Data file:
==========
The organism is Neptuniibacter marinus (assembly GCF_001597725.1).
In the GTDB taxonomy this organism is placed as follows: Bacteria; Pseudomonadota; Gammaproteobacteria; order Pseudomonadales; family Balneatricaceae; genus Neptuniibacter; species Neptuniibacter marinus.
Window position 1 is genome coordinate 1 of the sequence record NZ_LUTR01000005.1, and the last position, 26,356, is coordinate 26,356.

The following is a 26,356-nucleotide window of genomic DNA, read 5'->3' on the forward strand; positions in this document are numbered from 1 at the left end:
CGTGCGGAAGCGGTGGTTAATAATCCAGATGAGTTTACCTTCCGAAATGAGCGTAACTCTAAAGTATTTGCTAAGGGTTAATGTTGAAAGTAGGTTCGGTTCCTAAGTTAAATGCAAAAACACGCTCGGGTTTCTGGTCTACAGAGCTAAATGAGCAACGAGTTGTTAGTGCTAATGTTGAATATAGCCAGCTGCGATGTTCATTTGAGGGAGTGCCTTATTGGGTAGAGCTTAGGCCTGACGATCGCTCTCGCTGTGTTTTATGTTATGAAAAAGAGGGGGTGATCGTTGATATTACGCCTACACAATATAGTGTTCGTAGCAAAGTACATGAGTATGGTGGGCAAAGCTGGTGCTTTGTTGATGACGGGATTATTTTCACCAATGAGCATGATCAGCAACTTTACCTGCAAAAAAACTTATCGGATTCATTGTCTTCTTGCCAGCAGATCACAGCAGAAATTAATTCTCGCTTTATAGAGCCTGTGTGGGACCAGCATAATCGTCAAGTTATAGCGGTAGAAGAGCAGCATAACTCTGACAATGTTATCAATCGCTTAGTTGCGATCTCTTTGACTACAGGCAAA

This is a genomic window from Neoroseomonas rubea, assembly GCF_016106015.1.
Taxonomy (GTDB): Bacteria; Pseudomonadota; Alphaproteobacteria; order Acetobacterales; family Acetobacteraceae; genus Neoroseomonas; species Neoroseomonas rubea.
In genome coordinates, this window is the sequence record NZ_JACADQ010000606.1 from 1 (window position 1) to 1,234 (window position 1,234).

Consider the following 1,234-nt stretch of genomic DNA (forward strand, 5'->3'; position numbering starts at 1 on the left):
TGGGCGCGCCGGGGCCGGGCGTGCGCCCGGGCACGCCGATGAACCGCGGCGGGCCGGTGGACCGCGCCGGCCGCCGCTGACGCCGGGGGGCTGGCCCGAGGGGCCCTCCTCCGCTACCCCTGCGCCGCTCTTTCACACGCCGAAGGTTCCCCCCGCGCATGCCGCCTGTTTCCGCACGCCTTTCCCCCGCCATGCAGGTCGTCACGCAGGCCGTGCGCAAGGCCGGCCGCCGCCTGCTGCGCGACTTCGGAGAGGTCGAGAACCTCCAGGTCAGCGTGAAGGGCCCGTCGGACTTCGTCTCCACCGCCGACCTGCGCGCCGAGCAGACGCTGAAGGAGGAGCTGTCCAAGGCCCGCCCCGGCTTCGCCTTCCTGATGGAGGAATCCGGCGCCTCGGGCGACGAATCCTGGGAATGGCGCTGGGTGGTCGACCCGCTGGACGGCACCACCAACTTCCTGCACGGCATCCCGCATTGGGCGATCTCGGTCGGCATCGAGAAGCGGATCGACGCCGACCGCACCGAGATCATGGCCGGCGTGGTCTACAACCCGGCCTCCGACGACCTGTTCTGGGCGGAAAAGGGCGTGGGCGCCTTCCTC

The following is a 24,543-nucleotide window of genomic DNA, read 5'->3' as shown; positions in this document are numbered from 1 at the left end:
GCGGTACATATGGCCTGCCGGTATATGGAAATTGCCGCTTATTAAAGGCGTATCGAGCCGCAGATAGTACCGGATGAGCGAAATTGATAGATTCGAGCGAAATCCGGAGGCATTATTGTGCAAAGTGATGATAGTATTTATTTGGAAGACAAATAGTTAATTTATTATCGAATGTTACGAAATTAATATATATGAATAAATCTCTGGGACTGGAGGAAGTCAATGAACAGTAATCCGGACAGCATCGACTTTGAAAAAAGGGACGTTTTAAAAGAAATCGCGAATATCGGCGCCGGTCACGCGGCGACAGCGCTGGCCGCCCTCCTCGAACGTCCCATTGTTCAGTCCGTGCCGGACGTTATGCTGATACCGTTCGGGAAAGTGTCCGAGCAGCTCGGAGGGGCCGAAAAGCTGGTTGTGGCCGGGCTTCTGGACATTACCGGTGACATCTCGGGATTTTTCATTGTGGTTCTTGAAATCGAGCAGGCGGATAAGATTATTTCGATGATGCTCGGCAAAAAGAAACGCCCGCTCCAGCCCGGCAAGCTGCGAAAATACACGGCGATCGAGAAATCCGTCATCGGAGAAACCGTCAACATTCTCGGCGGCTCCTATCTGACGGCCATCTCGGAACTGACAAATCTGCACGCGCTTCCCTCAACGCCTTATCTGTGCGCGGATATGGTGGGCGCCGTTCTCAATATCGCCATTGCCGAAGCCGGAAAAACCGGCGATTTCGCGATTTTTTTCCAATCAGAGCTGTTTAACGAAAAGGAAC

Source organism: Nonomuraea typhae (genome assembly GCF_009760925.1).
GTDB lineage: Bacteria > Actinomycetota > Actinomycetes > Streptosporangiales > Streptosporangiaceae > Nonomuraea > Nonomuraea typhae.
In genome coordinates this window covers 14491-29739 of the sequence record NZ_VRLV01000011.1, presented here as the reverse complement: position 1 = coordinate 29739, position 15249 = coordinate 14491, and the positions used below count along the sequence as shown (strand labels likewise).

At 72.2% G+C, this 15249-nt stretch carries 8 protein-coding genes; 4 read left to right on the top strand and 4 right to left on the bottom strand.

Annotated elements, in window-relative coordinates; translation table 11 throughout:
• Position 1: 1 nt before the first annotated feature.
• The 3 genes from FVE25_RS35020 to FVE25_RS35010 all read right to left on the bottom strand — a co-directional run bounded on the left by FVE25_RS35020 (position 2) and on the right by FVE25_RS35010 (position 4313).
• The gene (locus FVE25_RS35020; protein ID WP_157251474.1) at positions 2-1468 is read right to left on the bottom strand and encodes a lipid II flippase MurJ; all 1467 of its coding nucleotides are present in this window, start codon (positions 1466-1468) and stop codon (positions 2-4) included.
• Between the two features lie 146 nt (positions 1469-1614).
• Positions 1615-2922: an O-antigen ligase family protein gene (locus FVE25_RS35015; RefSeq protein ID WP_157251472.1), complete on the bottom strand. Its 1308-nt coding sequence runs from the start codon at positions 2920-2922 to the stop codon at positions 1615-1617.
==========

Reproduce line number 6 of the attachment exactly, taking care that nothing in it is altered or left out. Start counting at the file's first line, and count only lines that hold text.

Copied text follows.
This is a genomic window from Neoroseomonas rubea, assembly GCF_016106015.1.